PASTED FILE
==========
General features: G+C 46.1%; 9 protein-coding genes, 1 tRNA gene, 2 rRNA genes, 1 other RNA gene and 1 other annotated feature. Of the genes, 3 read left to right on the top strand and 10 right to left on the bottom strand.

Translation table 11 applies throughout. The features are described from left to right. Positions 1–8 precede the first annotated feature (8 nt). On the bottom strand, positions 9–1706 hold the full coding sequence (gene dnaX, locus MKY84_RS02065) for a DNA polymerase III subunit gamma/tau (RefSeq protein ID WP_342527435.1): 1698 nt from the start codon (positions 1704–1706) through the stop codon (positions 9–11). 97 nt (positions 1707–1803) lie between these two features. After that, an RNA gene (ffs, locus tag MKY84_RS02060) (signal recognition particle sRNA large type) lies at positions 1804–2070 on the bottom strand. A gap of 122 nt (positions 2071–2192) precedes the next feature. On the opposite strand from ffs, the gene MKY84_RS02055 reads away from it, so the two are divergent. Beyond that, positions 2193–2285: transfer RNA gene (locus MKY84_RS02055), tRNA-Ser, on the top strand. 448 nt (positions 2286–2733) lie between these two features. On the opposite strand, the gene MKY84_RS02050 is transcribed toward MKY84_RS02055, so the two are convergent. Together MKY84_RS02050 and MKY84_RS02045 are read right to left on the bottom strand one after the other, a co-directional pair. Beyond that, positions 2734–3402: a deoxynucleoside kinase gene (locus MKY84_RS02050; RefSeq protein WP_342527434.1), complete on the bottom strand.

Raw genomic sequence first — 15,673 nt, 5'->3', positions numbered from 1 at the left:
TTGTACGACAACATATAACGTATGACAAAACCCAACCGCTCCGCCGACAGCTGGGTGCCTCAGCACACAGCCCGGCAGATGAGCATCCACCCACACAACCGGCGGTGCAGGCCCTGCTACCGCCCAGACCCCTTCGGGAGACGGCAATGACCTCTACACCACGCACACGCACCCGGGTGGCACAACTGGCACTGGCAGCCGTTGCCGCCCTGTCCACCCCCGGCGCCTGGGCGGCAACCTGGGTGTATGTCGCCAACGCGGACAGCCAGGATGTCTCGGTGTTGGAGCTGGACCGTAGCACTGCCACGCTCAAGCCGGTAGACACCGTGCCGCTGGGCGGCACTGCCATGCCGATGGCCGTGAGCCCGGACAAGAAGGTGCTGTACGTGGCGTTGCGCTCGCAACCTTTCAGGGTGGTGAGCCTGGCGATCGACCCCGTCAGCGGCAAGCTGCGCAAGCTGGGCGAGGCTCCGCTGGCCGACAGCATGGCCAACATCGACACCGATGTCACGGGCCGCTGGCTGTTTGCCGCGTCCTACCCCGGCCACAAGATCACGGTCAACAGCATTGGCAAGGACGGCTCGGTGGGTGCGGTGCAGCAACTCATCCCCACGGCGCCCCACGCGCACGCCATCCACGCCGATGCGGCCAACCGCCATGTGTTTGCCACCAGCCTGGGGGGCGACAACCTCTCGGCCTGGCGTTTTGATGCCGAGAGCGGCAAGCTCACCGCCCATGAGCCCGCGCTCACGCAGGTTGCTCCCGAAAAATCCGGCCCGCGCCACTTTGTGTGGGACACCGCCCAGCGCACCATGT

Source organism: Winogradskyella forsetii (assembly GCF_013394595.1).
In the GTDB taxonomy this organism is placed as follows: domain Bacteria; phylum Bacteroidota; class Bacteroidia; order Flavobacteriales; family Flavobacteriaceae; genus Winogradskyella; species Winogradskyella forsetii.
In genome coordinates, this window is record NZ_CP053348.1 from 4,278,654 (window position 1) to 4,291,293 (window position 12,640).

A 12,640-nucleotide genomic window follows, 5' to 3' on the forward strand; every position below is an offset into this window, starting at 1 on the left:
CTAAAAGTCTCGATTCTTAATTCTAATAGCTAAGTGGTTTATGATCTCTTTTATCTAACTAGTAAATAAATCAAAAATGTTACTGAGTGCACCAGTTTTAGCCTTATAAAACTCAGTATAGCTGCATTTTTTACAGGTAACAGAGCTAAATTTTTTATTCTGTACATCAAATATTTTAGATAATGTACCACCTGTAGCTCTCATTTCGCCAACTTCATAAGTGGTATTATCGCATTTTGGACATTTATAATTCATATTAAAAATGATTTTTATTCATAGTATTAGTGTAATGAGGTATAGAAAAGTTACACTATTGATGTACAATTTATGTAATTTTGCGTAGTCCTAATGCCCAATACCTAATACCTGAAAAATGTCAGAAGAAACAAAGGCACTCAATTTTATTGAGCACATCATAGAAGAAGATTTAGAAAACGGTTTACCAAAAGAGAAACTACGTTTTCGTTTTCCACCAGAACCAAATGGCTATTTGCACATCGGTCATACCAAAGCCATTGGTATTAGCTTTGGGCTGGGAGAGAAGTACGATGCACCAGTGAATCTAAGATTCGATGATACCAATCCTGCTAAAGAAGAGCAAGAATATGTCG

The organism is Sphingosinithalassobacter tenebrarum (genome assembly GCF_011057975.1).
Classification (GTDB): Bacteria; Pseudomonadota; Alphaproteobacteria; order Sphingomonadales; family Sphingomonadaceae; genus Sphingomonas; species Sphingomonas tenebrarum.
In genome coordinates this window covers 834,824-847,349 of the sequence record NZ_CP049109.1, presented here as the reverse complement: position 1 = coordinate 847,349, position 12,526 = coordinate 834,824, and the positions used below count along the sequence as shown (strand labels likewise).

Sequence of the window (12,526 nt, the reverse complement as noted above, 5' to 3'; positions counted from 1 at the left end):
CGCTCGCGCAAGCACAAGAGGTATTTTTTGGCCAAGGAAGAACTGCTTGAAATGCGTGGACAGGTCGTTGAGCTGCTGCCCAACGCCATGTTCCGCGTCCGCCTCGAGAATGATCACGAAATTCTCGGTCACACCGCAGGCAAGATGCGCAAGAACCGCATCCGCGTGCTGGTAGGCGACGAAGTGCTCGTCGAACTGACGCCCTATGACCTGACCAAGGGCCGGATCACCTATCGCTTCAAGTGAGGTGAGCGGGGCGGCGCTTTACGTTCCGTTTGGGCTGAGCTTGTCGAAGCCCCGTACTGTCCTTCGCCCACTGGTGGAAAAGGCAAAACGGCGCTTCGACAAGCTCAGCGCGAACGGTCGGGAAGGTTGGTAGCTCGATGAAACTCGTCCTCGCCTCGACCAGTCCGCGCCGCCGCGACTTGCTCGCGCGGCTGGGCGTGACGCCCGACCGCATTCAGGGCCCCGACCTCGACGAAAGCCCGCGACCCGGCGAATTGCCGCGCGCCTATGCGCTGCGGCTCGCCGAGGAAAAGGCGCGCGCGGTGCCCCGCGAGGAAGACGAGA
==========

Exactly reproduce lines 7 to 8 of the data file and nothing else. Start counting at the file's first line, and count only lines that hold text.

In genome coordinates, this window is record NZ_CP053348.1 from 4,278,654 (window position 1) to 4,291,293 (window position 12,640).

A 12,640-nucleotide genomic window follows, 5' to 3' on the forward strand; every position below is an offset into this window, starting at 1 on the left: